- The Washington Times - Tuesday, May 16, 2017

Republicans said they would prefer less drama from the White House but generally reserved judgment on reports of President Trump’s sharing of potentially classified information. They said they weren’t sure how to sort out accusations by anonymous sources in news articles.

Congressional Democrats pleaded with Republicans to turn against Mr. Trump, saying bipartisan opposition is needed to rein in a president who they claim is bungling the job.

But most Republicans aren’t ready to renounce the president.

“It is premature to come to a conclusion based on media reports built on anonymous sources,” said Sen. Ted Cruz, a Texas Republican who was Mr. Trump’s chief challenger during the presidential primary race last year. “There is no doubt that it is important to protect the sources and methods that impact the safety and security of the brave men and women of the intelligence community, that impact the ability to keep this nation safe, but it is only prudent to understand the full facts and circumstances and context before leaping to conclusions.”

Republicans said the intense press attention to the story is distracting, and several lawmakers said they would like fewer flare-ups from the other end of Pennsylvania Avenue.

“Obviously, it makes it tougher to get our agenda done when this is going on, so it’s concerning,” said Sen. Jeff Flake, Arizona Republican.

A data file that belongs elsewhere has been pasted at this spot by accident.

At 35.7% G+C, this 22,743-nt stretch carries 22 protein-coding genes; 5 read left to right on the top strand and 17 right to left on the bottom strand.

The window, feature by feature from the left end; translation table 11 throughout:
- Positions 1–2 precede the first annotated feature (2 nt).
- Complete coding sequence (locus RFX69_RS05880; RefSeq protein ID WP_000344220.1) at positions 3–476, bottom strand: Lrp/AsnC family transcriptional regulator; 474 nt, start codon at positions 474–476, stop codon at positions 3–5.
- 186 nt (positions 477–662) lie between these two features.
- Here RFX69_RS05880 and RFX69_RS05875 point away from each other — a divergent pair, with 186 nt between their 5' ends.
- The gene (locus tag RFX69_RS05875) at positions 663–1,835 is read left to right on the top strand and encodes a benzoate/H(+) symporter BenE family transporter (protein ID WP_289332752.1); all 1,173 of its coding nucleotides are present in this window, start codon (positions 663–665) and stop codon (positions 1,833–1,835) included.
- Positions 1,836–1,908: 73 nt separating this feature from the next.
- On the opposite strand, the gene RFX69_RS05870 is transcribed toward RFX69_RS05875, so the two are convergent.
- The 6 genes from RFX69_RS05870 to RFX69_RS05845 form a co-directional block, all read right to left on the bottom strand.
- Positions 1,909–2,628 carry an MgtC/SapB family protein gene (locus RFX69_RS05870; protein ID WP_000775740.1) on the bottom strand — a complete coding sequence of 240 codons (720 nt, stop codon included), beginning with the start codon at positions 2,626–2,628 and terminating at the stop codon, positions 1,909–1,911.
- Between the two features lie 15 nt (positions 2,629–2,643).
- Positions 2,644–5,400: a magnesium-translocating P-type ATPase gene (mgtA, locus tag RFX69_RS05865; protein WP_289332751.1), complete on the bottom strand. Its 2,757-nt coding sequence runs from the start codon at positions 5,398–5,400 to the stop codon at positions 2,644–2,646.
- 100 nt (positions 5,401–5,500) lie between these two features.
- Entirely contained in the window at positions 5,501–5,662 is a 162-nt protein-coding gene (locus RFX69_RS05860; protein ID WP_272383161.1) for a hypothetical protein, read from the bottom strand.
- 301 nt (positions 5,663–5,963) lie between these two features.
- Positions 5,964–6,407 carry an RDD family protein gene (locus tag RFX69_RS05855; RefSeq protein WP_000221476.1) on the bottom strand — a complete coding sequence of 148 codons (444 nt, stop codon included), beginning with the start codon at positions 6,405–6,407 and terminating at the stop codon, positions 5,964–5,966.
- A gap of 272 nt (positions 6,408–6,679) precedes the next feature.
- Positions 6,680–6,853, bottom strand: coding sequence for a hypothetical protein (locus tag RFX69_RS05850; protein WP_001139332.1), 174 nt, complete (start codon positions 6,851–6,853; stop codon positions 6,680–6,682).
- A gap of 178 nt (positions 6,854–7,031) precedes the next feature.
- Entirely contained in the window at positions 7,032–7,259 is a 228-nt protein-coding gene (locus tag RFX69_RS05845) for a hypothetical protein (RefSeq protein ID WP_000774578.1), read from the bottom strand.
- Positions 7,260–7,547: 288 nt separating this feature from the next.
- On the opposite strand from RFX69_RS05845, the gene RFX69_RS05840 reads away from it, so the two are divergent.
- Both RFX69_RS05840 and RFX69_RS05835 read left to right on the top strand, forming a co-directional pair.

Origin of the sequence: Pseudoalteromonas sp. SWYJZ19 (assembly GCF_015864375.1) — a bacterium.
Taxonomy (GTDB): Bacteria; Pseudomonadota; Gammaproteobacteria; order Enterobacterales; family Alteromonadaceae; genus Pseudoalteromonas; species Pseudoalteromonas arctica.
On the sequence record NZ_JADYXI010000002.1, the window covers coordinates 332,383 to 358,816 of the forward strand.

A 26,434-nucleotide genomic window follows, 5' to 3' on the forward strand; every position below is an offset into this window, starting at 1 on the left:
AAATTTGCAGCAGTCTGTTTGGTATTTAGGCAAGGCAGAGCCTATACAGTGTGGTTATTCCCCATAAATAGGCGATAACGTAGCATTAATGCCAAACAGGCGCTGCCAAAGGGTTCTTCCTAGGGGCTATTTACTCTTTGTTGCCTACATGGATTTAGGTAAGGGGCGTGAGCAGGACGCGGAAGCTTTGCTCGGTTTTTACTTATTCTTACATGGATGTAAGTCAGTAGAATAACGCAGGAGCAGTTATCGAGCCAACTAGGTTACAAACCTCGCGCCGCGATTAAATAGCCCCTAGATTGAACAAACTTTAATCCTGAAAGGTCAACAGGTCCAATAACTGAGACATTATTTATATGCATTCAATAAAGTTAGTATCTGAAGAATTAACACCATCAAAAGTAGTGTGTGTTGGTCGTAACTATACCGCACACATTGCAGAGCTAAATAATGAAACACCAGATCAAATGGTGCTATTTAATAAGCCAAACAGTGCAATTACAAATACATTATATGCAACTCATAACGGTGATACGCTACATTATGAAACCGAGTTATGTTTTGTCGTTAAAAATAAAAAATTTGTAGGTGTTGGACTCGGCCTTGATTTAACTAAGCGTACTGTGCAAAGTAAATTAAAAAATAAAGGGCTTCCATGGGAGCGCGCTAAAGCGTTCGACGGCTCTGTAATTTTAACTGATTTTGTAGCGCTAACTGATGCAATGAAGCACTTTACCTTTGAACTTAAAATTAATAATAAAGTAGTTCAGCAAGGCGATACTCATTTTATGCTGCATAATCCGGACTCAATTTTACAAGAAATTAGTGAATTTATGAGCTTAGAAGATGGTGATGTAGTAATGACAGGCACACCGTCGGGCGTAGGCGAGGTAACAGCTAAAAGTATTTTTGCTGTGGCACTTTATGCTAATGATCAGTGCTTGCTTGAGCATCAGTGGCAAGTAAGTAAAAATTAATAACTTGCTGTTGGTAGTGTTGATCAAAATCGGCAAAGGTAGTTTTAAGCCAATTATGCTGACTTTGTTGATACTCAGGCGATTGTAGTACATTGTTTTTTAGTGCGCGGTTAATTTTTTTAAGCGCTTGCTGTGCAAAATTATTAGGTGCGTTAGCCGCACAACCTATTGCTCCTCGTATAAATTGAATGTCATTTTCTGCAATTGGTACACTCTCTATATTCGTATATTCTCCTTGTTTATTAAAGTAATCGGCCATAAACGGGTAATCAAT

He said Congress should look at transcripts of the exchange between Mr. Trump and Russian Foreign Minister Sergey Lavrov. The Washington Post reported that Mr. Trump divulged information designated at a level above top secret.

Top administration officials who were in the Oval Office for the conversation have denied that Mr. Trump risked national security during the meeting, and the president said on Twitter that he has the power to share whatever information he deems necessary.

Democrats, while not independently confirming the reports, said that if The Post’s article is accurate, then the information-sharing would be a betrayal of the intelligence community and could put American relationships with foreign intelligence operations at risk.

“When you’re talking about sources and methods, when you’re talking about potentially compromising a relationship with an ally, that’s troubling to say the least,” said Sen. Mark R. Warner, a Virginia Democrat who is vice chairman of the Senate Select Committee on Intelligence.

Sen. Ron Wyden of Oregon, another Democrat on the committee, said Mr. Trump may be legally able to share whatever information he wants, but it’s not a good idea.

“I think the central question is whether this is going to put at risk Americans and, as you know, there seems to have been at least several comments from some allies raising questions about whether they might not feel comfortable [about] sharing information,” he said.

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